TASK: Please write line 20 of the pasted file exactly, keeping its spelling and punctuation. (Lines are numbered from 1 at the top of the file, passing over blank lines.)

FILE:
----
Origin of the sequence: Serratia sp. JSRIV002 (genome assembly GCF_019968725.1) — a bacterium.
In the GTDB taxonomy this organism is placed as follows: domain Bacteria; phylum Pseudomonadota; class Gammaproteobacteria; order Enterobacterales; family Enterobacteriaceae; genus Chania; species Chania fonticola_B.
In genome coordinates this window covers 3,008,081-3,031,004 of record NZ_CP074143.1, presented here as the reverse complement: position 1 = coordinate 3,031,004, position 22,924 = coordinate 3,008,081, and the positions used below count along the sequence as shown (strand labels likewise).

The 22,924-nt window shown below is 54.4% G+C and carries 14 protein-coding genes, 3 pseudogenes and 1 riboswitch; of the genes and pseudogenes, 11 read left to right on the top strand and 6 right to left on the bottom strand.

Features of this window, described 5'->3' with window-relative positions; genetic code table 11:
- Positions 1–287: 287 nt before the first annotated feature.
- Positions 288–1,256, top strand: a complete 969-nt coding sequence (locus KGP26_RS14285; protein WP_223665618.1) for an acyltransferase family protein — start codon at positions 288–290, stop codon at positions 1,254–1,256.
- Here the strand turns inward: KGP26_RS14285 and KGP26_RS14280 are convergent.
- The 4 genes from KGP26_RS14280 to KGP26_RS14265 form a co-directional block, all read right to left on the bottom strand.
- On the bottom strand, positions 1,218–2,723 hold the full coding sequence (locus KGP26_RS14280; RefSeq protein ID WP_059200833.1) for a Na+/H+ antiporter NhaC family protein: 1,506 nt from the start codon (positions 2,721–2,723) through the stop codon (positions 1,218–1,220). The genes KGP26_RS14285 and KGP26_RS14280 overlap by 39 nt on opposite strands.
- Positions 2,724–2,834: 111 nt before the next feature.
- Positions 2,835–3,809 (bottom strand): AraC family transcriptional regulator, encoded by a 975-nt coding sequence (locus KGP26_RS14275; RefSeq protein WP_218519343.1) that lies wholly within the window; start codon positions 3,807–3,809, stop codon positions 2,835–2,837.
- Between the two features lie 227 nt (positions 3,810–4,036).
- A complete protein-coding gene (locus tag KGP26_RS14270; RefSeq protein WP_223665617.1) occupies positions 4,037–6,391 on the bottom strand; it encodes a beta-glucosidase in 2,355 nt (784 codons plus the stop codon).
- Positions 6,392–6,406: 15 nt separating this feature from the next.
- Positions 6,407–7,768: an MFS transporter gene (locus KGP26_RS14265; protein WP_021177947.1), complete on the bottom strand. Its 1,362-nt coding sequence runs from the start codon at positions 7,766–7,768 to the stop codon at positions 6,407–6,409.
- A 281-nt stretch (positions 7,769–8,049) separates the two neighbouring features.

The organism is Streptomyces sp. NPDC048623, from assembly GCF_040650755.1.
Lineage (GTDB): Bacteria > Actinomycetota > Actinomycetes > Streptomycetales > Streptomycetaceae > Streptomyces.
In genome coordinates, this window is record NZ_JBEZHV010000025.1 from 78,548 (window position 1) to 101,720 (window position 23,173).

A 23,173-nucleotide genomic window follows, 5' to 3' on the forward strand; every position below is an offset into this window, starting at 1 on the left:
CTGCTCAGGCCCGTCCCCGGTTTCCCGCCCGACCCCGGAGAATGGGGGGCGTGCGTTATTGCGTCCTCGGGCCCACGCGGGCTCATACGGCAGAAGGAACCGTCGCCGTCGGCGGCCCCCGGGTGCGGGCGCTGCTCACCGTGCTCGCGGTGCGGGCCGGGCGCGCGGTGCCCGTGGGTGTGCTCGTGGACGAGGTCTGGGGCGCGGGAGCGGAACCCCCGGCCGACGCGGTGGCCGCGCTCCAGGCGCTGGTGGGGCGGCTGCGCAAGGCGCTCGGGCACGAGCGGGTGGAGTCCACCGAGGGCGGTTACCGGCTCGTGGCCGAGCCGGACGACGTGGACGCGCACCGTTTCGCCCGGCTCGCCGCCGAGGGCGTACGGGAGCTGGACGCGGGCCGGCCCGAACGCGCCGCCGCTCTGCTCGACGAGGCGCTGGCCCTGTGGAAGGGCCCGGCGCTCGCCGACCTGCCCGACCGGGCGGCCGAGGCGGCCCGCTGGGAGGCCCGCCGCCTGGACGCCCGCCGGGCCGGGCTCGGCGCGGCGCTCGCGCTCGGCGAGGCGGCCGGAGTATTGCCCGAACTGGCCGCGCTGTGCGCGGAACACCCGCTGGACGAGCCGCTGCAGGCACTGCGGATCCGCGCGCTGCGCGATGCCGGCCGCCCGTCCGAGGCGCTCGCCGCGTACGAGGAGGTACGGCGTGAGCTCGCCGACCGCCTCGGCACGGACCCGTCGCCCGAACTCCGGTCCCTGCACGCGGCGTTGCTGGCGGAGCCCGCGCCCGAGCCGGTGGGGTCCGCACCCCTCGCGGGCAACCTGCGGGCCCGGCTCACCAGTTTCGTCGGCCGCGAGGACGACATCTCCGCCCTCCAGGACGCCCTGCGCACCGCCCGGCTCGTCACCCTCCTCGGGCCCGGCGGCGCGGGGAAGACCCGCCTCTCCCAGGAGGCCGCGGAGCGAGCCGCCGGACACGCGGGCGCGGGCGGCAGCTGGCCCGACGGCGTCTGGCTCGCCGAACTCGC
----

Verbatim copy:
In genome coordinates, this window is record NZ_JBEZHV010000025.1 from 78,548 (window position 1) to 101,720 (window position 23,173).